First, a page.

Andy Frasco & The UN
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“We’re going through a mental health crisis right now,” says Andy Frasco. “Loneliness, depression, suicide, it’s all on the rise. When you’re struggling in the moment, it can feel like you’re the only one, but that’s just not the truth. I wanted to make a record to remind you that you’re not alone.”
It makes sense, then, that Frasco’s rousing new LP, ‘Keep On Keepin’ On,’ lands somewhere between an emotionally raw therapy session and a rowdy house party. Produced in part by Widespread Panic’s Dave Schools and in part by former Awolnation keyboardist Kenny Carkeet, the collection finds Frasco digging deeper than he’s ever dug before, fusing ecstatic rock and soul with infectious pop and funk as he grapples with the kind of demons he’s spent the better part of his adult life running from. The songs here are blunt in their honesty and unsparing in their self-examination, but they remain, at their core, works of great hope and promise. They’re the work of a man who’s been through the darkest part of the night and, now that dawn is finally breaking, is ready to share his story.
“Making this record helped me accept that I needed therapy in my life,” Frasco explains. “I always used to think I was too proud or too strong to have a therapist, but I realized that was all bullshit. I’m not always the fun, wild guy people see onstage, and it felt like time to talk about who I really am.”
Born and raised in California, Frasco’s first exposure to the music industry came not onstage, but rather in an office. As a young teenager, he worked with legendary indie label Drive-Thru Records and helped book bands like Hellogoodbye, and by the time he turned 18, he’d already moved to New York City for a gig with Atlantic Records. When the job fell through, though, Frasco made a leap of faith and decided to launch his own career as an artist, taking everything he’d learned working with other bands and applying it to himself.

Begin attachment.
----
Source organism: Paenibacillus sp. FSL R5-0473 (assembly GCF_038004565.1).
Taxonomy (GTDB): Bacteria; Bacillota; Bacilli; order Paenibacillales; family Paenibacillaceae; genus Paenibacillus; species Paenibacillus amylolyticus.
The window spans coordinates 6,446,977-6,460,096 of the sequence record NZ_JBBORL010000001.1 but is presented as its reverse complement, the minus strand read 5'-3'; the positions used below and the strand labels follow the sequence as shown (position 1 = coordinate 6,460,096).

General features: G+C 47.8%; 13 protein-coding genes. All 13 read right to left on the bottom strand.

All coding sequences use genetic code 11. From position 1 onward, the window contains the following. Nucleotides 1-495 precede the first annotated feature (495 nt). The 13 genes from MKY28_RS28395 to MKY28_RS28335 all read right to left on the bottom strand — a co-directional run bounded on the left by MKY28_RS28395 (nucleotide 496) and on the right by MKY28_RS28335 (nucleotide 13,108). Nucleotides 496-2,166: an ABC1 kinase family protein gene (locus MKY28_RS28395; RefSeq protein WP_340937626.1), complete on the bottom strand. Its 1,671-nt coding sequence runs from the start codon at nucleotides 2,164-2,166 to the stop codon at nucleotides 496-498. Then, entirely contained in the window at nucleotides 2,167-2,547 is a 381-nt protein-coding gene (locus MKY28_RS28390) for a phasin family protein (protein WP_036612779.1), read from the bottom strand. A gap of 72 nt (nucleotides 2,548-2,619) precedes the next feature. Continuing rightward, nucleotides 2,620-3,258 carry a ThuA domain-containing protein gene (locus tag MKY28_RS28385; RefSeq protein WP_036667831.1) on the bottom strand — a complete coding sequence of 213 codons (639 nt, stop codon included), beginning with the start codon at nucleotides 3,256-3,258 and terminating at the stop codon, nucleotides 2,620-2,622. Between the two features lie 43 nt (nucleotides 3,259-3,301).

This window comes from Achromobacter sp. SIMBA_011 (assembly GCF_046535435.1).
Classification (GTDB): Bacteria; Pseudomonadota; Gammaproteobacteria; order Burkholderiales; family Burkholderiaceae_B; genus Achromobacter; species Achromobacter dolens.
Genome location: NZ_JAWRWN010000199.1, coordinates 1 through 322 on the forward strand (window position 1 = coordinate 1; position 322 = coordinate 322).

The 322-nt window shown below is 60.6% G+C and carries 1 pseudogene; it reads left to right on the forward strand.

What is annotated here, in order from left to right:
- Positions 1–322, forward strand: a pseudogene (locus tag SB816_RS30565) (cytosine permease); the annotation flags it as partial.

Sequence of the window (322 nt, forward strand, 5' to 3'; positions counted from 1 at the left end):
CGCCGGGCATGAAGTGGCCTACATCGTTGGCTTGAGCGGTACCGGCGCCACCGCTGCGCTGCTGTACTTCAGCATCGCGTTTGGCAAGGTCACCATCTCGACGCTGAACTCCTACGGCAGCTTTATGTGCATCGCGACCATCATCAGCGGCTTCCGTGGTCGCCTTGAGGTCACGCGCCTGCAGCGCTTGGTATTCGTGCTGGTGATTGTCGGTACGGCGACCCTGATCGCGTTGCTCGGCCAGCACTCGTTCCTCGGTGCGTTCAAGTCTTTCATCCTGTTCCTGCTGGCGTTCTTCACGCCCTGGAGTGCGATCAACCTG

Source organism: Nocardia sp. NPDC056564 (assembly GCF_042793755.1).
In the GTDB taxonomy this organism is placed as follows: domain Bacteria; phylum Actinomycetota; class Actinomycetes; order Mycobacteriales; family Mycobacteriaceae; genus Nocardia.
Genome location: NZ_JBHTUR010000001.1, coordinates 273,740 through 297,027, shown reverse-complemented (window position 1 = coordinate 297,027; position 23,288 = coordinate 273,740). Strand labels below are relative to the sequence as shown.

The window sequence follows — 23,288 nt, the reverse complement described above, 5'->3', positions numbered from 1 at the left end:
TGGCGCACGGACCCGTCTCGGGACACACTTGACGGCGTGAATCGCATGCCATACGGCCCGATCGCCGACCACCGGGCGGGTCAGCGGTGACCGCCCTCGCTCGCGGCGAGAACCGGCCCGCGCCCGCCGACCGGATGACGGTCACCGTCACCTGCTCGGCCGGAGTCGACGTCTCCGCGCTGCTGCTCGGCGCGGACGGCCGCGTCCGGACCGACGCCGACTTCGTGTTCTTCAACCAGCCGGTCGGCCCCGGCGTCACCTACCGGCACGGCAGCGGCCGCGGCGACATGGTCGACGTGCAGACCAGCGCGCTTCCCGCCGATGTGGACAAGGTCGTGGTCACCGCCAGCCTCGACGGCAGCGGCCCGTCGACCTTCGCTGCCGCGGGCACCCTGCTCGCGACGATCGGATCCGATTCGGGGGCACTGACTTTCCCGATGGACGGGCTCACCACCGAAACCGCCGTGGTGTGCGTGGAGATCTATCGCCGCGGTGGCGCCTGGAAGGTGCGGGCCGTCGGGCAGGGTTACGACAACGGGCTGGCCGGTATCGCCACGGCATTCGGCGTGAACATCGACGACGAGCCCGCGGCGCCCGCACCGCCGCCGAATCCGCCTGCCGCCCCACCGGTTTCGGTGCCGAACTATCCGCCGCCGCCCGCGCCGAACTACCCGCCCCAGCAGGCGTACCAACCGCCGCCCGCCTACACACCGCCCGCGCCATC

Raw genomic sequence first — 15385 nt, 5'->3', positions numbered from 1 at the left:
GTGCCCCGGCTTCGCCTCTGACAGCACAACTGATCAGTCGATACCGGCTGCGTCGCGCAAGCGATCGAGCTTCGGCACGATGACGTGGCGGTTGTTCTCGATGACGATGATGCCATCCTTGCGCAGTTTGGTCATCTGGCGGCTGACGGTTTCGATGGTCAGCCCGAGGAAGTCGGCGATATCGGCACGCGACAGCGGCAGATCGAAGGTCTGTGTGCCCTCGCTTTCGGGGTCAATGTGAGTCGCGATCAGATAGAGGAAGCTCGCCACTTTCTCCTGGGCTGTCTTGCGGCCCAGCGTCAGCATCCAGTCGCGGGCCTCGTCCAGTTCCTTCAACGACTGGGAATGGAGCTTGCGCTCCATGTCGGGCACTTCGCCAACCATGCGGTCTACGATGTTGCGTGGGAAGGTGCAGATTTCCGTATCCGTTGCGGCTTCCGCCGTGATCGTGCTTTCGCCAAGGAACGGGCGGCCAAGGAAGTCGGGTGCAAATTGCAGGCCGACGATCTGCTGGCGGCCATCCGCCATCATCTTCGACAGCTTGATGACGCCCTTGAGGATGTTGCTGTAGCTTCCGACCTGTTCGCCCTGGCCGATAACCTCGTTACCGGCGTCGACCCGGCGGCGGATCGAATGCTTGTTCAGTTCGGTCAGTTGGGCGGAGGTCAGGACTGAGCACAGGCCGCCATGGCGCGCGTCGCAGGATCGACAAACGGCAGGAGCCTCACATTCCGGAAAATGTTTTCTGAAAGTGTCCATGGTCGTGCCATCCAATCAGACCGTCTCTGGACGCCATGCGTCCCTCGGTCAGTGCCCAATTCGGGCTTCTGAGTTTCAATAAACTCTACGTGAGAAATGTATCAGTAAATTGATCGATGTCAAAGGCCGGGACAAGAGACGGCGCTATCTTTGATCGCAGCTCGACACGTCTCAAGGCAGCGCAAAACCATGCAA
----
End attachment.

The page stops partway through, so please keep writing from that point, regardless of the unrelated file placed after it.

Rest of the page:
“I figured I could teach myself an instrument, book my own tours, and try to write some songs that’d help make the world go round,” he says. “I bought a van with my bar mitzvah money, called about 3,000 venues, and managed to book myself 200 shows in that first year alone.”
Initially, Frasco hired local pickup musicians off of Craigslist to back him for gigs, but soon he put together a steady(ish) lineup, and Andy Frasco & The U.N. began taking the world by storm. Since its inception, the group would release a series of acclaimed records, share bills with the likes of Leon Russell, Galactic, Gary Clark, Jr., The Revivalists, and Marcus King among others, and slay festival stages everywhere from Mountain Jam in the U.S. to Rock am Ring in Germany and COTAI Jazz & Blues in China (this summer, Frasco will appear at both Bonnaroo and FloydFest). NME hailed the constantly evolving group as “party-starting touring stalwarts,” while Relix praised their “raucous energy,” and Clash lauded their live show as a “nightly high-octane experience that doubles as a celebration of life and music…energized by a powerfully entertaining multi-cultural soundtrack that will shake the foundations of all nearby structures.”
Every party has to end sometime, though, and while it seemed Frasco was living out his rock and roll dreams on tour, he was facing an internal darkness few knew about.